13. 13.
    D. J. Stone and R. A. Johns, Endothelium-dependent effects of halothane, enflurane, and isoflurane on isolated rat aortic vascular rings, Anesthesiology 71:126–132 (1989).PubMedCrossRefGoogle Scholar
  14. 14.
    G. Blaise, J. C. Sill, M. Nugent, R. A. Van Dyke and P. M. Vanhoutte, Isoflurane causes endothelium-dependent inhibition of contracile responses of canine coronary arteries, Anesthesiology 67:513–517 (1987).PubMedCrossRefGoogle Scholar
  15. 15.
    Z. J. Bosnjak, F. D. Supan and N. J. Rusch, The effects of halothane, enflurane and isoflurane on calcium current in isolated canine ventricular cells, Anesthesiology 74:340–345 (1991).PubMedCrossRefGoogle Scholar
  16. 16.
    Y. Ikemoto, A. Yatani, H. Arimura and J. Yoshitake, Reduction of slow inward current of isolated rat ventricular cells by thiamylal and halothane, Acta Anaesthesiol Scand 29:583–586 (1985).PubMedCrossRefGoogle Scholar
  17. 17.
    E. J. Marco, G. Balfagen, M. Solaiccs, C. F. Sanchez-Fcrrar and J. Marin, Serotonergic innervation of cat cerebral arteries, Brain Res 338:137–139 (1985).PubMedCrossRefGoogle Scholar
  18. 18.
    E. Muller-Schweinitzer and G. Engel, Evidence for mediation by 5HT2 receptors of 5-hydroxytryptamine-induced contraction of canine basilar artery, Naunyn Schmeidebergs Arch Pharmacol 324:287–292 (1983).CrossRefGoogle Scholar
  19. 19.
    R. F. Furchgott, P. D. Cherry and J. V. Zawadzki, Endothelium dependent relaxation of arteries by acetylcholine, bradykinin and other agents, in: “Vascular Neuroeffector Mechanisms: 4th International Symposium,” J. Bevan et al., eds., Raven Press, New York (1983) pp 37–43.Google Scholar
  20. 20.
    J. G. De Mey, M. Claeys and P. M. Vanhoutte, Endothelium-dependent inhibitory effects of acetylcholine adenosine triphosphate, thrombin and arachidonic acid in the canine femoral artery, J Pharmacol Exp Therap 222:166–173 (1982).Google Scholar
  21. 21.
    R. M. Palmer, D. D. Rees, D. S. Ashton and S. Moncada, L-Arginine is the physiological precursor for the formation of nitric oxide in endothelium-dependent relaxation, Biochem Biophys Res Commun 153:1251–1256 (1988).PubMedCrossRefGoogle Scholar
  22. 22.
    D. D. Rees, R. M. Palmer, H. F. Hodson and S. Moncada, A specific inhibitor of nitric oxide formation from L-arginine attenuates endothelium-dependent relaxation, Br J Pharmacol 96:418–424 (1989).PubMedGoogle Scholar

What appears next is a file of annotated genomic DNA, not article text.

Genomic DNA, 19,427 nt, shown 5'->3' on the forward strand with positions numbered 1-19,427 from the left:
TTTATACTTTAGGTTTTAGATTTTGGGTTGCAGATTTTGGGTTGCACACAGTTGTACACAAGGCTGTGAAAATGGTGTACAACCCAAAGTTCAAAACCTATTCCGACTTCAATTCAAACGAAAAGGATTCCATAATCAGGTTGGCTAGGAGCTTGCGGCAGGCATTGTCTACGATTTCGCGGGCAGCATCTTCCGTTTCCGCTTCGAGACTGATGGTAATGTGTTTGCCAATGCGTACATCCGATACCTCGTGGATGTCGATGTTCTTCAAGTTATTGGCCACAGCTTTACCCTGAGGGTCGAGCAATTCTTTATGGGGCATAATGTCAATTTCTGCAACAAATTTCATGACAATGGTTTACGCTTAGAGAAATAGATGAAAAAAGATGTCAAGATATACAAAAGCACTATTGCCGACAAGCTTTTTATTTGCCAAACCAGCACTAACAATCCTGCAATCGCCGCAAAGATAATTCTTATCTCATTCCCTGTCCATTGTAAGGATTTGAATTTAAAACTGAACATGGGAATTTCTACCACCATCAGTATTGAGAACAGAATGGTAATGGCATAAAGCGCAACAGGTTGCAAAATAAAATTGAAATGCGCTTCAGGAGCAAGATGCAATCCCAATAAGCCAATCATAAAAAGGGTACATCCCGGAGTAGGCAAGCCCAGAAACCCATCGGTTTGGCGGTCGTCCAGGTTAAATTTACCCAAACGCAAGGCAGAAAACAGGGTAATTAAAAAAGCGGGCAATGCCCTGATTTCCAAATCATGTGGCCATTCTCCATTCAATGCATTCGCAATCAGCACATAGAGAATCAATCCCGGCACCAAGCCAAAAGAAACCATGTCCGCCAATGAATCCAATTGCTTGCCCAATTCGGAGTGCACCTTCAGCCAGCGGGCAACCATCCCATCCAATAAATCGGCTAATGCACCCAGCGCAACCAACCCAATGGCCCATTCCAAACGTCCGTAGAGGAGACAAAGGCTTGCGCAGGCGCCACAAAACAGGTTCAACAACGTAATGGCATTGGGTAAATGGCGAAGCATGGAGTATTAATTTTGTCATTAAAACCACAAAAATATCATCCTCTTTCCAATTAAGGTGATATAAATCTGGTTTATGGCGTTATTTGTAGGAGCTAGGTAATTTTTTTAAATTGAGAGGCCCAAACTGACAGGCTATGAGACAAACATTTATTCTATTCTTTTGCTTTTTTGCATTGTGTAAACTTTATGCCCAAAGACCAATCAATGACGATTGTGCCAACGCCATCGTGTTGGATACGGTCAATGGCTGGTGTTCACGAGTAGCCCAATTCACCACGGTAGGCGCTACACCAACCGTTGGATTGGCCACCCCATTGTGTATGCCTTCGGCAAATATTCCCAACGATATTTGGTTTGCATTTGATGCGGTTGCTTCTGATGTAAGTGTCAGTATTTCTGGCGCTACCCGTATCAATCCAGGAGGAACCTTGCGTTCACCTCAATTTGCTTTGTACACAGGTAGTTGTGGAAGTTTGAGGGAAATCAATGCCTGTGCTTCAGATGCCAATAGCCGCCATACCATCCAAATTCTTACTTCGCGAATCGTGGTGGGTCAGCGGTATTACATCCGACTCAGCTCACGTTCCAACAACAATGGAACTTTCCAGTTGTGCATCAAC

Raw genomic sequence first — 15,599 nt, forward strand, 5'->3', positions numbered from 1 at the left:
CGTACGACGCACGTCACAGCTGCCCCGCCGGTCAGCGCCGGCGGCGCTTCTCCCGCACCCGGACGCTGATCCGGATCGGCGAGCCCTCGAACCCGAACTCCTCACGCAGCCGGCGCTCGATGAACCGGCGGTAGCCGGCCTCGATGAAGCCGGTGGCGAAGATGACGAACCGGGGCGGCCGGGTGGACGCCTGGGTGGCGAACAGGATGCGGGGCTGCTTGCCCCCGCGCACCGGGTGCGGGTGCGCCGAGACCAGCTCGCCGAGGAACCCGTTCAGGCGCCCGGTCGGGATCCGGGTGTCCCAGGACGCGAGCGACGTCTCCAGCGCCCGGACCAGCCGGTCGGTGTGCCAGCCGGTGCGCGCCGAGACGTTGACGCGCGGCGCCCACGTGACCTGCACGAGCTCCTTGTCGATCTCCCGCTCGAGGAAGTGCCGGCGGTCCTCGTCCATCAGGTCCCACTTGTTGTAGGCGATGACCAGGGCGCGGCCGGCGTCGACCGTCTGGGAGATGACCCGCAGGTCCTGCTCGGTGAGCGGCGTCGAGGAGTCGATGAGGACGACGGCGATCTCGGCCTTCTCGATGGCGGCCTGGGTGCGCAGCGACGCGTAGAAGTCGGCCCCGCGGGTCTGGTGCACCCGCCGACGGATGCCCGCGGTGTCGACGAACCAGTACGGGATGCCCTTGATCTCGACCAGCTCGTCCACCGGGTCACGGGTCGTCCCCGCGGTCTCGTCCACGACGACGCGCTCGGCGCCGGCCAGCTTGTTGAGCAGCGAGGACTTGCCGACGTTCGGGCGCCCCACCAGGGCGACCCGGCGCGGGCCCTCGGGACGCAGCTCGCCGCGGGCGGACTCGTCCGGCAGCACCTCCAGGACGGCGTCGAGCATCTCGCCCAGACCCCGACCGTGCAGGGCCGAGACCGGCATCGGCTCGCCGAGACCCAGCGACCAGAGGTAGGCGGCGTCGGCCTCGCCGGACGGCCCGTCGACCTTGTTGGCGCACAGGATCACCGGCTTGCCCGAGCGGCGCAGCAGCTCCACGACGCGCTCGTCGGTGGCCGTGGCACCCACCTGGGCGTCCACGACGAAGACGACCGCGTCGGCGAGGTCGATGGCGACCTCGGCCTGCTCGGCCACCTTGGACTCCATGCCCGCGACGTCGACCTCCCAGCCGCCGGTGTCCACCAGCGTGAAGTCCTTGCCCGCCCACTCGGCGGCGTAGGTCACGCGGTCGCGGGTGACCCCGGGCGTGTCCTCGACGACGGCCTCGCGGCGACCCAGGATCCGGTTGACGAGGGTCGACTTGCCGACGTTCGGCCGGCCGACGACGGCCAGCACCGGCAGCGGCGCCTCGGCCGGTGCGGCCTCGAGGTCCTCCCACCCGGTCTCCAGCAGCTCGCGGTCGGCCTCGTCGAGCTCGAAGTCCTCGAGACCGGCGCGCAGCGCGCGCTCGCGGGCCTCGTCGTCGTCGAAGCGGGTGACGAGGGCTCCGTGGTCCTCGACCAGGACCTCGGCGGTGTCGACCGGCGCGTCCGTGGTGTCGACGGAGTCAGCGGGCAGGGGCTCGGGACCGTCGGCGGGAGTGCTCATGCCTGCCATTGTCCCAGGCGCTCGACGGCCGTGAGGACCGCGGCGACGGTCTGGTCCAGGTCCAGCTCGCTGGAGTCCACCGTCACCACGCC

23. 23.
    D. S. Houston and P. M. Vanhoutte, Comparison of serotonergic receptor subtypes on the smooth muscle and endothelium of the canine coronary artery, J Pharmacol Exp Therap 244:1–10 (1988).Google Scholar
  24. 24.
    M. J. Halsey, Physicochemical properties of inhalational anaesthetics, in: “General Anesthesia,” Vol 1, T. C. Gray, J. E. Utting and J. F. Nunn, eds., Butterworths, London (1980) pp. 45–65.Google Scholar
  25. 25.
    J. C. Drummond, M. M. Todd and H. M. Shapiro, Cerebral blood flow autoregulation in the cat during anesthesia with halothane and isoflurane, Anesthesiology 59:A305 (1983).CrossRefGoogle Scholar
  26. 26.
    R. F. Hickey and E. I. Eger, Circulatory pharmacology of inhaled anesthetics, in: “Anesthesia,” R. D. Miller, ed., Churchill Livingstone, New York (1986) pp 649–666.Google Scholar
  27. 27.
    S. F. Vatner and N. T. Smith, Effects of halothane on left ventricular function and distribution of regional blood flow in dogs and primates, Circ Res 34:155–167 (1974).PubMedGoogle Scholar
  28. 28.
    C. Lynch III, Are volatile anesthetics really calcium entry blockers? Anesthesiology 61:644–646 (1984).PubMedCrossRefGoogle Scholar
  29. 29.
    H. L. Price and S. T. Ohnishi, Effects of anesthetics on the heart, Fed Proc 39:1575–1579 (1980).PubMedGoogle Scholar
  30. 30.
    J. Y. Su and J. G. Bell, Intraccllular mechanism of action of isoflurane and halothane on striated muscle of the rabbit, Anesih Analg 65:457–462 (1986).Google Scholar

Copyright information

© Plenum Press, New York 1991

Authors and Affiliations

  • Noel Flynn
    • 1
  • Nediljka Buljubasic
    • 1
  • Zeljko J. Bosnjak
    • 1
  • John P. Kampine
    • 1
  1. 1.Department of AnesthesiologyMedical College of WisconsinMilwaukeeUSA

Personalised recommendations